- Raidou Kuzunoha vs. The Soulless Army has a very quick fight whoosh, and usually shows the enemy and your familiar teleport into the battle field.
- Parasite Eve changes the colors of the scenery to various shades of gray and an echoing heartbeat plays when you find enemies. In the sequel, only one heartbeat is heard and the color change is instant.
- Justified in The World Ends with You, as the battles actually take place in an alternate dimension. Or something like that.
- Wild ARMs 4 and 5, which take place on a hex "playing field", have the screen break into mini-hexes which then flip themselves around to form the battlefield. There are several different animations depending on what sort of battle it is (normal, surprise attack, boss, special boss).
- Inverted in Kingdom Hearts. Like Chrono Trigger, almost every fight takes place in the same area where you first ran into the enemy. There is, however, a fight woosh at the end of most event battles, especially boss fights, often followed by a cutscene.
- Played straight in Chain of Memories and Re:Chain of Memories, as the special fight zones are needed for cards to only be used then and there.
- Suikoden V has a rather annoying fight woosh designed to mask the load times: The sun beams down on the screen while the transition to the battlefield occurs. It's much more interesting (and bearable) if you are playing the game off a hard drive.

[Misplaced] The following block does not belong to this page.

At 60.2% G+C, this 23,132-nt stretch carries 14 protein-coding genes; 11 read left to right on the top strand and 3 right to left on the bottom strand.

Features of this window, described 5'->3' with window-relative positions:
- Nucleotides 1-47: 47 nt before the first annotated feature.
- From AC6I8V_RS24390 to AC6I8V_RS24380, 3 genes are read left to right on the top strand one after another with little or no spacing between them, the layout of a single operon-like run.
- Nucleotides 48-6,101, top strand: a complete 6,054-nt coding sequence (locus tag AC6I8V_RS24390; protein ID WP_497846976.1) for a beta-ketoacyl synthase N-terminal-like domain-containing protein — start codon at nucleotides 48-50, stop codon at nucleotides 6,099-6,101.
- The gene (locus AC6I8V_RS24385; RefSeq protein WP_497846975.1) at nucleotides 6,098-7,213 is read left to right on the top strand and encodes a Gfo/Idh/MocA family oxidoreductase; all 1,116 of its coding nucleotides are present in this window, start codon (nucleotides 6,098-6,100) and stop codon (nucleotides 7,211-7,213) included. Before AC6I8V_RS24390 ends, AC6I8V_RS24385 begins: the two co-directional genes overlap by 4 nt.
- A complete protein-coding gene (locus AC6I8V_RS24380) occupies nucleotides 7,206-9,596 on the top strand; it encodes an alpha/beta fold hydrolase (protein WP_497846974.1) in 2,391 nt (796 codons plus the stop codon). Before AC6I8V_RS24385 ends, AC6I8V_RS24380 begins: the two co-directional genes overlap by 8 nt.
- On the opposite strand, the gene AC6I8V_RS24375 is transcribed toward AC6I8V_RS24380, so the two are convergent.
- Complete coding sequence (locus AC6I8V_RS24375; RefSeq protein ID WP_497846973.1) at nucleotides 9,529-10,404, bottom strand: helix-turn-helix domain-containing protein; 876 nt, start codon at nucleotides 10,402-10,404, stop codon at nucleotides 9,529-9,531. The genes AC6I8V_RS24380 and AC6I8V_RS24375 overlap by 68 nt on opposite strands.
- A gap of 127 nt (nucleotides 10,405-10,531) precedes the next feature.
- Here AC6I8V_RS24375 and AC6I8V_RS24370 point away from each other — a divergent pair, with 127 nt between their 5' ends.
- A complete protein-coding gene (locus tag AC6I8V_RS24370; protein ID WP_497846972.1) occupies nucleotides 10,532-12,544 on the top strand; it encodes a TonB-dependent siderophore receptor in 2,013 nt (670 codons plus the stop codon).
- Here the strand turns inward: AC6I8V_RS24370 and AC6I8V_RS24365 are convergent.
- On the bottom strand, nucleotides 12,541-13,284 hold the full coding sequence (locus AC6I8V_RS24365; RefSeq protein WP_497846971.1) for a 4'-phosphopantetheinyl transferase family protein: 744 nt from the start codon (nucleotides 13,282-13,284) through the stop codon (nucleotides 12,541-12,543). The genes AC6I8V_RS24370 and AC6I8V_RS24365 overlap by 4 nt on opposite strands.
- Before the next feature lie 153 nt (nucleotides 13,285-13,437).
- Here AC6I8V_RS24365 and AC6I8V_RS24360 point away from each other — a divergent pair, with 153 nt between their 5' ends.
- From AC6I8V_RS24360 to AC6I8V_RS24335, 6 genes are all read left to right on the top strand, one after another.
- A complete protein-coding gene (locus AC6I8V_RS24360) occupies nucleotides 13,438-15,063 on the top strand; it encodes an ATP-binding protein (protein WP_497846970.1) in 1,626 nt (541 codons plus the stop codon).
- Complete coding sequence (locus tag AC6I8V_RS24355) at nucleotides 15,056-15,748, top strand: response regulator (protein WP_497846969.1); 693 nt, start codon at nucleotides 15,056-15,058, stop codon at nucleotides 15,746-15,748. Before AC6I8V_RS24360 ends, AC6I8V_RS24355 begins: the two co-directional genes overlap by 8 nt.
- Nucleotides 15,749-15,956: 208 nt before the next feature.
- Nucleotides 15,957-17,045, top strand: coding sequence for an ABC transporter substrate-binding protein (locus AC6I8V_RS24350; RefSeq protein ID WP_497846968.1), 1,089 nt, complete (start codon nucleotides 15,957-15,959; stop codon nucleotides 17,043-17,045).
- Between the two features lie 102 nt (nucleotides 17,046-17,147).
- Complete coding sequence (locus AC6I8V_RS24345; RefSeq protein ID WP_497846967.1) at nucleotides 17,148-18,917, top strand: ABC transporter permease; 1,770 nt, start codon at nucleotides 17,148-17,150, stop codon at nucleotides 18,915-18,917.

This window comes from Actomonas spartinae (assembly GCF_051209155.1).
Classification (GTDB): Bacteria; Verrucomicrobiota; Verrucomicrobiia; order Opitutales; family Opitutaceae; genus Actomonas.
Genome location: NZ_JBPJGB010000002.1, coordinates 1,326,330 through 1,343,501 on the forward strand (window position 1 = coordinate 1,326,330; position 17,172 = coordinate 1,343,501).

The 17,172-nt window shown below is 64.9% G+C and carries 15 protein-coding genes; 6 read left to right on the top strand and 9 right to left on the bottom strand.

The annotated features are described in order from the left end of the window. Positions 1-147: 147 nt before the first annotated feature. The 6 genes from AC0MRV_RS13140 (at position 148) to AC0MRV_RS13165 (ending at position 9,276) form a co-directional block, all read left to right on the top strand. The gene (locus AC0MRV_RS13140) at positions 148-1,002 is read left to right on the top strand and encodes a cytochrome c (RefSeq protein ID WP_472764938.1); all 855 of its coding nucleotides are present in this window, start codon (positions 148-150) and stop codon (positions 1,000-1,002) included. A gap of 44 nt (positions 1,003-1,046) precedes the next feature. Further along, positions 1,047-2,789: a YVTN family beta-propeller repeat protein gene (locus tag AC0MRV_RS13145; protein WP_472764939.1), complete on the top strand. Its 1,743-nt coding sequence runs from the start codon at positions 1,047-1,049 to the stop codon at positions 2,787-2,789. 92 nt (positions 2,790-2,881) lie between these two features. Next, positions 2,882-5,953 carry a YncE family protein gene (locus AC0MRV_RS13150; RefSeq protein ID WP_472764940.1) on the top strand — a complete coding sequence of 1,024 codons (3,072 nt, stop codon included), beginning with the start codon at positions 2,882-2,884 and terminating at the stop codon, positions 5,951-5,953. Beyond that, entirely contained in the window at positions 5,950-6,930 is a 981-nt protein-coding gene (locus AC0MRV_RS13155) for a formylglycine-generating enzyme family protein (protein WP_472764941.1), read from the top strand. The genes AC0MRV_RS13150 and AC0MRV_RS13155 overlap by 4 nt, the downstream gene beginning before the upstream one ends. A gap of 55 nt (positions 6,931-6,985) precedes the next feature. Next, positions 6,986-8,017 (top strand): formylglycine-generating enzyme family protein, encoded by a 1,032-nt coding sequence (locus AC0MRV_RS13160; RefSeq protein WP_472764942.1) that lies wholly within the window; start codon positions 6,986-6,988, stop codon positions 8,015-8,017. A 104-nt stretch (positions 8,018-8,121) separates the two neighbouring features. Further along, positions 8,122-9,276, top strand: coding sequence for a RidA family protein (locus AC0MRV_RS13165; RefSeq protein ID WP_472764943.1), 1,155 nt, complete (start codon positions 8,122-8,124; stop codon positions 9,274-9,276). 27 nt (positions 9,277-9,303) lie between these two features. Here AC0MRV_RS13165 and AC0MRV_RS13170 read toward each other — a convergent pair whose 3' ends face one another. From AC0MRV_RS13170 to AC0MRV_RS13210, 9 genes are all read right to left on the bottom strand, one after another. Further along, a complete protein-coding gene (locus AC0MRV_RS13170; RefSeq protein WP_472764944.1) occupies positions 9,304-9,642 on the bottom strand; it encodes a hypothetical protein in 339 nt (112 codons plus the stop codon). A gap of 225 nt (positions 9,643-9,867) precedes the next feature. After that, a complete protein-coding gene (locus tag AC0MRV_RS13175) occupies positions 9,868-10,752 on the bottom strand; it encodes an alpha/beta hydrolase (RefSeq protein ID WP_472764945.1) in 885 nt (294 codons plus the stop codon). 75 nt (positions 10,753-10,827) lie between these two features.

- In The Last Remnant, there is a pretty energy-like Fight Woosh when you collide with a hostile. Unlike most RPGs, in this game, you have a button dedicated to starting a battle (complete with awesome pose), and when you enter a battle this way the playing field is even, and the Fight Woosh is a nice blue-white colour. If you allow the enemy to charge at you, your character cowers slightly and the Fight Woosh becomes a red-orange colour, and the enemy gets an advantage. Finally, boss battles begin with the screen dividing into several dozen little cubes that fly toward the screen.